Senator George Mitchell's warning 17 years after brokering Good Friday Agreement
The man who brokered the Good Friday Agreement has said peace-building remains an ongoing concern as he returned to Northern Ireland yesterday.
Former Senator George Mitchell warned there were some people who wanted to take the Province back to the "dark days of violence and the Troubles" - although the vast majority recognised that politics was imperfect.
People in Northern Ireland are "quarrelsome" and "quick to take offence" but also "tremendously warm and generous" and show a "strong resilience", he said.
Almost 17 years after the Agreement which paved the way for a devolved government at Stormont, Mr Mitchell said he believed the current impasse over welfare reform and finance could be overcome.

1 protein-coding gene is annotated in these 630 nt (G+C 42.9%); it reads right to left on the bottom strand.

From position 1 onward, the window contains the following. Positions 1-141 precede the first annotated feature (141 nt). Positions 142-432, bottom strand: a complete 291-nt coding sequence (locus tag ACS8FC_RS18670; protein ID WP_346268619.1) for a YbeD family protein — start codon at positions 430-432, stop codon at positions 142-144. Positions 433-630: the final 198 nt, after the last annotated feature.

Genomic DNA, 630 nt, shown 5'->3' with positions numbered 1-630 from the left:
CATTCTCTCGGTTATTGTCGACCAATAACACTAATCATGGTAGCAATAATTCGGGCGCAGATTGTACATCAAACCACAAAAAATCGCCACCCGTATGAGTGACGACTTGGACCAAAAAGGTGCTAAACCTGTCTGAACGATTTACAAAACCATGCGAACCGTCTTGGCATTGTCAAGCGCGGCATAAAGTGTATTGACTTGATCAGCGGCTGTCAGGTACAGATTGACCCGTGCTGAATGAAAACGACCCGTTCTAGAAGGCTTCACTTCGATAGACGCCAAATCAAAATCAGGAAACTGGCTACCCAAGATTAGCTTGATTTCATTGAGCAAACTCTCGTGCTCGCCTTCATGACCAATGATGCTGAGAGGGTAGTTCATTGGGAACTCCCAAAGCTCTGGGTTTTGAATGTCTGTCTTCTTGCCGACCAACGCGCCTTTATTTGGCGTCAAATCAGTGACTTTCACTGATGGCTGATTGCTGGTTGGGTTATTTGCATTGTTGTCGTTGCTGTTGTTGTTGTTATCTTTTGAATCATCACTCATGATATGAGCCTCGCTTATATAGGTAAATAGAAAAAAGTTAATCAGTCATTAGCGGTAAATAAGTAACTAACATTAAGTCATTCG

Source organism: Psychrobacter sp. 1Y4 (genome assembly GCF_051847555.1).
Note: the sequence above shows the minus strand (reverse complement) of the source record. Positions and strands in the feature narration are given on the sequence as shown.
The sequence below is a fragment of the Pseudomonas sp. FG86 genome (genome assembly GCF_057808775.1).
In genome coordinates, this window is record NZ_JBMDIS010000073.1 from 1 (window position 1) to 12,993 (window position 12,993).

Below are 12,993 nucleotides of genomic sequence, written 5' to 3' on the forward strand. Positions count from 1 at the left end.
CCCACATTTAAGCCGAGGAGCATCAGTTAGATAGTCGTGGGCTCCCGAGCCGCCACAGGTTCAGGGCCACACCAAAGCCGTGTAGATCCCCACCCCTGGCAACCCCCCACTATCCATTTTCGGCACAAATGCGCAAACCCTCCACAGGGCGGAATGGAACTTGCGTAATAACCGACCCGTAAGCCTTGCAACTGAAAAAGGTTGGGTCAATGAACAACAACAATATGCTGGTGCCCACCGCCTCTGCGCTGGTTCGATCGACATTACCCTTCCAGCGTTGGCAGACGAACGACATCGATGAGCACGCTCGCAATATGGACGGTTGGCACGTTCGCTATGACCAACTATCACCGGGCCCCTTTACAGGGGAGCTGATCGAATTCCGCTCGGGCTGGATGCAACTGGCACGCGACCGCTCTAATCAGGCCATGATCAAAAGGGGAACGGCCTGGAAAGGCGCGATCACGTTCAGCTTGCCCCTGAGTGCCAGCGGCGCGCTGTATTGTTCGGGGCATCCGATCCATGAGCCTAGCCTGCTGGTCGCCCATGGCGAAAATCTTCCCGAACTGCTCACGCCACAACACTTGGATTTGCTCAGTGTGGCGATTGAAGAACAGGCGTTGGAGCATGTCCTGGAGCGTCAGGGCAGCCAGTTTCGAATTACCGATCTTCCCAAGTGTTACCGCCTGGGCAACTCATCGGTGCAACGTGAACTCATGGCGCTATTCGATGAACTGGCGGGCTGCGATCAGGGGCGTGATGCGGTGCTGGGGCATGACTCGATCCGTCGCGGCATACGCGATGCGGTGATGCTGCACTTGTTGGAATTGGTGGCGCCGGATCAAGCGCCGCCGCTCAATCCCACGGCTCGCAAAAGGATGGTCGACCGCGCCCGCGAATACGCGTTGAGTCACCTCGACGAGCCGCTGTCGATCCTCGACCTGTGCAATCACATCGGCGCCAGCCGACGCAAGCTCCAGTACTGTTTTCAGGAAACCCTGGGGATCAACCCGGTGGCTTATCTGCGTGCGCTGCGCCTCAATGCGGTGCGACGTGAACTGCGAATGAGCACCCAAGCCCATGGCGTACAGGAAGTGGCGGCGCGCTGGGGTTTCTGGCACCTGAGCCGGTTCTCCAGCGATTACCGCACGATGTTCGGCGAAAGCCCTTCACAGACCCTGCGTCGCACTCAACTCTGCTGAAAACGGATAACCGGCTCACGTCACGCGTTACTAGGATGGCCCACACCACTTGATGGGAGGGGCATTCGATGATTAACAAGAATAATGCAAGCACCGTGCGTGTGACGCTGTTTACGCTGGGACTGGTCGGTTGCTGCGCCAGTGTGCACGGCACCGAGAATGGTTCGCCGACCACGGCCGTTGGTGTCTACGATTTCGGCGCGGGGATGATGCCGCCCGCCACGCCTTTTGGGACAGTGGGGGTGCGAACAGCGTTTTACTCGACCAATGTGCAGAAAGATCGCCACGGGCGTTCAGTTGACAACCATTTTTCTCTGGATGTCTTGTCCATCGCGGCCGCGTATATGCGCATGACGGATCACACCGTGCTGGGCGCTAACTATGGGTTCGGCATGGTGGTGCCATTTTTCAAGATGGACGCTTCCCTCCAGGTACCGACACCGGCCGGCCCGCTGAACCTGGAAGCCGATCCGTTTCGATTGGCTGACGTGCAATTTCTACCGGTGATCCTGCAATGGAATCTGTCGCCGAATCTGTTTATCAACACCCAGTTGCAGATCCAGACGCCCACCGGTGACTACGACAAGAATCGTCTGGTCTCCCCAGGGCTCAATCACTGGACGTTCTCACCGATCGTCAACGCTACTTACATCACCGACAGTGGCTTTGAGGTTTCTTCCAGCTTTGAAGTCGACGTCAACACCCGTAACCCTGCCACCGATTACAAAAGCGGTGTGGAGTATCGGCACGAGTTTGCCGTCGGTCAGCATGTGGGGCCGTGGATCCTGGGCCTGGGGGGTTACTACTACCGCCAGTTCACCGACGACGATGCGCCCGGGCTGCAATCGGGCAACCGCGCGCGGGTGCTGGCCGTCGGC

"I am hopeful," he said. "Always encouraged, (though) nothing is finalised, obviously."
Mr Mitchell returned to Queen's University, where he was Chancellor for 10 years, to deliver the third annual Harri Holkeri lecture: Reflections on Brokering Peace in Divided Societies. Mr Holkeri, the late Finnish Prime Minister, played a key role in the peace process.
In his address - attended by Deputy First Minister Martin McGuinness and former Methodist President the Rev Harold Good, who witnessed IRA decommissioning - Mr Mitchell said there were several elements to the conflict here, including religion, national identity and territory. But he said all conflicts are underlined by the "economic dimension".
He said the 1998 Agreement was achieved in "very difficult, even dangerous" circumstances but represented the maximum possible progress at the time.
"In and of itself it did not create peace and stability - but it made them possible," he said.
But he warned: "Constant effort is required and this will go on for a long period of time. Every society has problems, and one of the healthiest aspects of democracy is the tendency towards self-criticism and analysis."